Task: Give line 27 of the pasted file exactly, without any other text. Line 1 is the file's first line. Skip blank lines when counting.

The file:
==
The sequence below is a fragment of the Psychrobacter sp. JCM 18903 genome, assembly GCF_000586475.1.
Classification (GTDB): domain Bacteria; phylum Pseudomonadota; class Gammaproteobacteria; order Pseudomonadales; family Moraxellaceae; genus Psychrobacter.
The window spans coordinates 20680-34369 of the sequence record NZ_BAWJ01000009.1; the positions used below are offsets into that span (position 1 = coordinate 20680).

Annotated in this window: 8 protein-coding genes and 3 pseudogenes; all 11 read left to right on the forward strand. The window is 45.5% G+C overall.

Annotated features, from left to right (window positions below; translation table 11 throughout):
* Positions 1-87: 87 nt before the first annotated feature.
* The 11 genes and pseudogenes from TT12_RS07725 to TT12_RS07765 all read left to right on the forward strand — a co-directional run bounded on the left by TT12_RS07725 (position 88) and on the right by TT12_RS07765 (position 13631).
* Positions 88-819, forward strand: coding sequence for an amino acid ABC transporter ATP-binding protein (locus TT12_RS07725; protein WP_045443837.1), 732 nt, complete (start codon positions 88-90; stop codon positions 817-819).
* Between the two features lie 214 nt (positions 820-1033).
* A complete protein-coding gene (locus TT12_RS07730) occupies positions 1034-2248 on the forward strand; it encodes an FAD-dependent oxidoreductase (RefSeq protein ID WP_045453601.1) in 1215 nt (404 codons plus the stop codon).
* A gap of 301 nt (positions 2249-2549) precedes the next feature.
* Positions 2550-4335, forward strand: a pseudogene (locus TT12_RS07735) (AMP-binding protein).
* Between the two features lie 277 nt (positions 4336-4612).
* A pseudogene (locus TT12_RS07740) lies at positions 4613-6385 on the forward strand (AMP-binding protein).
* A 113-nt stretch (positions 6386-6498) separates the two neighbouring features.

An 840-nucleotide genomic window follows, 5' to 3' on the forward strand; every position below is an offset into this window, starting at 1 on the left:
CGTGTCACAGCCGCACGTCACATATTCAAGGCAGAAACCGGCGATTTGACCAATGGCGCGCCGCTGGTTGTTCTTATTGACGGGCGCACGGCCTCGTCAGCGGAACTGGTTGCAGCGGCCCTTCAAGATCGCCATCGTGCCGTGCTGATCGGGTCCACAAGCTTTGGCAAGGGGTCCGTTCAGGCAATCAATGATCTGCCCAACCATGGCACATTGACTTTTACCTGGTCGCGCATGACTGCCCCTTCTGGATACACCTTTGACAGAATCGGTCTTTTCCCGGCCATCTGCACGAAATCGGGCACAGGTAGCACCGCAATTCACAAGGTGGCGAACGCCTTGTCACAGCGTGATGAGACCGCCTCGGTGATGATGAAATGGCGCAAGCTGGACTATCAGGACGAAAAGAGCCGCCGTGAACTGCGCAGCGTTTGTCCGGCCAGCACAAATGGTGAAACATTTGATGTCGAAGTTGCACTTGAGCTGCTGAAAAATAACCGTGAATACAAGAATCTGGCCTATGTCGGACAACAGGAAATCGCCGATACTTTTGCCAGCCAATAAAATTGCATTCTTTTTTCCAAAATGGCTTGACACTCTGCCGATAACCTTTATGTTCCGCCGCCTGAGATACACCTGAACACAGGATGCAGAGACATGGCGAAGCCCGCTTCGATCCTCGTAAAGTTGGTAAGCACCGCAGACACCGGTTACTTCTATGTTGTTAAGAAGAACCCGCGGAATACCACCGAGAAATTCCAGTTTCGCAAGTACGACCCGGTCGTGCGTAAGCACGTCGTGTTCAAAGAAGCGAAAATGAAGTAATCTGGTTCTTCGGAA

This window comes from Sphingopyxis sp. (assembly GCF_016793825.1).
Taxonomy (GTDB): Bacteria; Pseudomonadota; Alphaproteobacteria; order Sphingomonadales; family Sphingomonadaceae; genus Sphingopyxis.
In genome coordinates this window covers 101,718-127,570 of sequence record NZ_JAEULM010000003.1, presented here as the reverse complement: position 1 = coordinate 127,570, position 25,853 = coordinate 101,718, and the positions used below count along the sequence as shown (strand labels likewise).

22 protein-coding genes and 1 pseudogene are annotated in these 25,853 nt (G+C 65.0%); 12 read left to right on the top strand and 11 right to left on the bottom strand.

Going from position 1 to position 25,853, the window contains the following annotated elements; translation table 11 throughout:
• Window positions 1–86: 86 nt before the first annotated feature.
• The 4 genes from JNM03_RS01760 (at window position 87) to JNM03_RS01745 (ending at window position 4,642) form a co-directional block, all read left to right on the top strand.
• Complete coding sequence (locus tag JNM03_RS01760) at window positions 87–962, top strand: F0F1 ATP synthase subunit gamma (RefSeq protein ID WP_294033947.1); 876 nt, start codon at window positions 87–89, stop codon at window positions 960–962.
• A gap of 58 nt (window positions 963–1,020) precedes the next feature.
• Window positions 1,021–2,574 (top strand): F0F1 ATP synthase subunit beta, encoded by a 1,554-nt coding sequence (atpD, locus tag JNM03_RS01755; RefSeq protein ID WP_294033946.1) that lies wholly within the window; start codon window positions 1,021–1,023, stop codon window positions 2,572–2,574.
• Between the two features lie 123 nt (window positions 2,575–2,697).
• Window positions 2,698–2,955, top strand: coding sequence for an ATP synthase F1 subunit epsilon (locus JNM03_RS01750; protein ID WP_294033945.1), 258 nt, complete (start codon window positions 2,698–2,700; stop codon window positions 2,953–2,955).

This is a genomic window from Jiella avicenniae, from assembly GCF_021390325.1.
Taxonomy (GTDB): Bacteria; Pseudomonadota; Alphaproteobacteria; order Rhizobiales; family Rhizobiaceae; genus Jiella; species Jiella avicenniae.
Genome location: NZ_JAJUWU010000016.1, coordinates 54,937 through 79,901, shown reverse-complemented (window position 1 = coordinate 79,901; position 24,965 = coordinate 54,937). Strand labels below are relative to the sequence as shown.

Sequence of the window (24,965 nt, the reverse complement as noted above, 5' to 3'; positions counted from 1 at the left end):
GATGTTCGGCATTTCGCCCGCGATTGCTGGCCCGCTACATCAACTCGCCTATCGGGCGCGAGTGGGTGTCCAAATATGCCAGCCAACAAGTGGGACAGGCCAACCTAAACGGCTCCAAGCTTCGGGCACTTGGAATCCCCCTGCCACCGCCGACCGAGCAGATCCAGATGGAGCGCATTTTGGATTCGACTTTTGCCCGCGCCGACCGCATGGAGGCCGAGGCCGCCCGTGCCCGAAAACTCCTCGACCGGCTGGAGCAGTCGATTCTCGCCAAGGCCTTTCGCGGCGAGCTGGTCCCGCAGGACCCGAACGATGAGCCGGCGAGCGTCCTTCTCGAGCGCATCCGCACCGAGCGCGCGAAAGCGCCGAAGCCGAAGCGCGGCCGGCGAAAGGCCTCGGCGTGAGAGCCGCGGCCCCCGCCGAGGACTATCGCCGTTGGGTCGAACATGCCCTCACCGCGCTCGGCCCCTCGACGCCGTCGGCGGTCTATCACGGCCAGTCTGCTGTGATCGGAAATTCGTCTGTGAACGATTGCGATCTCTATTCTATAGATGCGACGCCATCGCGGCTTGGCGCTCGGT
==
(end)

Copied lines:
• Window positions 1,021–2,574 (top strand): F0F1 ATP synthase subunit beta, encoded by a 1,554-nt coding sequence (atpD, locus tag JNM03_RS01755; RefSeq protein ID WP_294033946.1) that lies wholly within the window; start codon window positions 1,021–1,023, stop codon window positions 2,572–2,574.